A close-knit city in northern New Brunswick is in mourning after seven high school basketball players and a teacher died early Saturday when the van carrying them slammed into a transport truck on an icy road.
The Bathurst High School boys' basketball team, the Phantoms, was returning from a game in Moncton, about 220 kilometres to the south, when the van fish-tailed on a slippery highway and collided with a truck driving in the opposite lane, police said.
The accident happened around midnight local time on Highway 8 just 500 metres from the Bathurst exit, about five minutes away from their hometown.
Of the 12 in the vehicle, four survived, including the team's coach and his daughter.
The seven boys killed in the crash ranged from 15 to 18 years old. The coach's wife, a teacher at another school, also died.
Weather was a factor, police said
Police said the entire passenger side of the van was ripped off during the collision and most of the passengers ejected.
"There was nothing we could do," RCMP Sgt. Derek Strong told reporters. "The force of the impact was so great that the benches they were sitting on were also ejected from the vehicle, so this was a very, very major impact."
At the time of the crash, the road was slippery from snow, freezing rain and ice pellets.
"The road had snow and slush. We had a light snowstorm [Friday] that started in the afternoon," said RCMP Cpl. Daniel Melanson.
Three people were still in hospital late Saturday, while the fourth had been treated for injuries and released, a hospital spokeswoman said.
The driver of the transport truck was not injured, police said.
Grief counselling offered at school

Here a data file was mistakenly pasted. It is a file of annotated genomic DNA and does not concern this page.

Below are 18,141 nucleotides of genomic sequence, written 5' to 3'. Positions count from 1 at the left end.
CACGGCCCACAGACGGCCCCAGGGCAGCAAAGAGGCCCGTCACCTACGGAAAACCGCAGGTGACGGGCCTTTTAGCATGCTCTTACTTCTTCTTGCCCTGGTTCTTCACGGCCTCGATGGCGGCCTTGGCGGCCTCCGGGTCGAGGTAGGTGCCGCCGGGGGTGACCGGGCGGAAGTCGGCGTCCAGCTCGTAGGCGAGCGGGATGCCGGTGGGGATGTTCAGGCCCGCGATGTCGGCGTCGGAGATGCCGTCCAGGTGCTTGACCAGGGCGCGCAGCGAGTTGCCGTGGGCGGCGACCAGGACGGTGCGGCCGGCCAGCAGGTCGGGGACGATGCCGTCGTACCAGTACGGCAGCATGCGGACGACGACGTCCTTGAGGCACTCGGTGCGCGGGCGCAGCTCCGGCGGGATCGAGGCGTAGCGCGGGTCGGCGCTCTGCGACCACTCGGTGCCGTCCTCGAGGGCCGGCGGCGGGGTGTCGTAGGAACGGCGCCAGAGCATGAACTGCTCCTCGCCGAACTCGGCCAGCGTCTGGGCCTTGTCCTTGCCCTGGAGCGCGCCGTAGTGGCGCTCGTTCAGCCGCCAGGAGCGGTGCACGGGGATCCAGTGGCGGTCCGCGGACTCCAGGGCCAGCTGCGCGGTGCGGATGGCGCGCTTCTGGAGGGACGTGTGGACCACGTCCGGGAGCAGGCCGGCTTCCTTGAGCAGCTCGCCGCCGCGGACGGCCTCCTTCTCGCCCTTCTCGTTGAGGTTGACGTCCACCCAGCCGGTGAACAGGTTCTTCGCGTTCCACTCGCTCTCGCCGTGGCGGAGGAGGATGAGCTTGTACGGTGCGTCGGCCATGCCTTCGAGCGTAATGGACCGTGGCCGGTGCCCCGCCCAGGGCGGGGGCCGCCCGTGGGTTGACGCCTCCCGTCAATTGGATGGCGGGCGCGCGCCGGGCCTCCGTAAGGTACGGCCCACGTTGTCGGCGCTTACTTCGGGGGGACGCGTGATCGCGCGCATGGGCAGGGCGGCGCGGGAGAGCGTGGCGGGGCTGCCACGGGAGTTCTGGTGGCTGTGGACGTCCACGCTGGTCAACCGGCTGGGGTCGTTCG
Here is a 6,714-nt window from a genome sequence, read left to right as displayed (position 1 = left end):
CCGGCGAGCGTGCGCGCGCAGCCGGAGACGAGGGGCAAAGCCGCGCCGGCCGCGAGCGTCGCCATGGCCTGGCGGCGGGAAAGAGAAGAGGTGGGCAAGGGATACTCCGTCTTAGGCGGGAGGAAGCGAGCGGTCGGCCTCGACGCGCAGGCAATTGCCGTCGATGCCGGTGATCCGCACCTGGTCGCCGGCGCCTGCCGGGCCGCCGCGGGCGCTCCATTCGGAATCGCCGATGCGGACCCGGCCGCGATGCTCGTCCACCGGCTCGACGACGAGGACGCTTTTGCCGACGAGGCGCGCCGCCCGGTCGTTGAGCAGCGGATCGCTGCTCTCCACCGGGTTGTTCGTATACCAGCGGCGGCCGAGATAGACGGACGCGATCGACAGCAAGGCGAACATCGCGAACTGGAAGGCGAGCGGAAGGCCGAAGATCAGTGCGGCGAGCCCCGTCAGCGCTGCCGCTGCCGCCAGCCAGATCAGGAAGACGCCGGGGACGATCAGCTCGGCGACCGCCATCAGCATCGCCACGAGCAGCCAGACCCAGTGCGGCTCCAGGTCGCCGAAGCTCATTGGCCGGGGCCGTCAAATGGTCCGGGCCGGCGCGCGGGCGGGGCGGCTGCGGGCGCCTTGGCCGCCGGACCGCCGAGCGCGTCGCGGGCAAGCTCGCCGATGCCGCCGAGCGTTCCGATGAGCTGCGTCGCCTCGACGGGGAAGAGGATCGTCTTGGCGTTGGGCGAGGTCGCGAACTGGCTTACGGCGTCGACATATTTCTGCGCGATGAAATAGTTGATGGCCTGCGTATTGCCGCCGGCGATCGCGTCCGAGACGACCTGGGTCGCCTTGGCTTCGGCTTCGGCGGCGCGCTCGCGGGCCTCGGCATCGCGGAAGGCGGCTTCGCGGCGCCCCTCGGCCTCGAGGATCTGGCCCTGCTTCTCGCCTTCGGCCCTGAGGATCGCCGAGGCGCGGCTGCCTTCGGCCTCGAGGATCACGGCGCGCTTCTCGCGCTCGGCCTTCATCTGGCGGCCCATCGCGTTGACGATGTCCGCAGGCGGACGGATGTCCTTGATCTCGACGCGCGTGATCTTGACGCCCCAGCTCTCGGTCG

The community of 13,000 was in shock after hearing news of the crash.
As early as 4 a.m., students, parents and community members began trickling in to the school where a grief counselling centre was opened for much of the day.
"There is such disbelief," said school district superintendent John McLaughlin. "A tragedy of this proportion — it's unspeakable."
He described the seven teammates as "your typical all-Canadian boys" who were positive, athletic and popular at the school of some 800 students.
Bathurst Mayor Stephen Brunet, who once taught at the school, noted that it is not only the small city that is trying to cope with the tragedy, but the whole region.
"Bathurst is a feeder school that has students coming in from around the region … so this affects a lot of young people," he said.
Families want a public funeral
The parents of Nathan Cleland, one of the boys killed, said they spoke to their son minutes before the crash when he called to tell them he was on his way home.
'They played as a team, they rolled as a team and they went out as a team.' —Victim's father, John Cleland
In the background, they could hear the boys "whooping and hollering … and having a good time."
The parents said their 17-year-old son died alongside some of his closest friends.
"They played as a team, they rolled as a team and they went out as a team. So what better way possible than to be with your friends under circumstances like this," his father said.
Families of the victims have said they want a public funeral to be held at the city's sports arena so the entire community can gather to grieve.
An 'unthinkable' accident, PM says
Prime Minister Stephen Harper sent a letter of condolence to high school principal Coleen Ramsay.
"The sudden loss of eight people in this unthinkable accident shocked the nation, and all Canadians join you in mourning their passing," he wrote.
Harper said that as a father, he sympathizes with the parents of the teenage boys killed in the crash.
New Brunswick Premier Shawn Graham, speaking from Ottawa where he is attending a first ministers' meeting, also expressed his condolences to the victims' families.
"I just want to extend sympathies to the affected families," he said. "This is a tragic situation for the community of Bathurst and our province."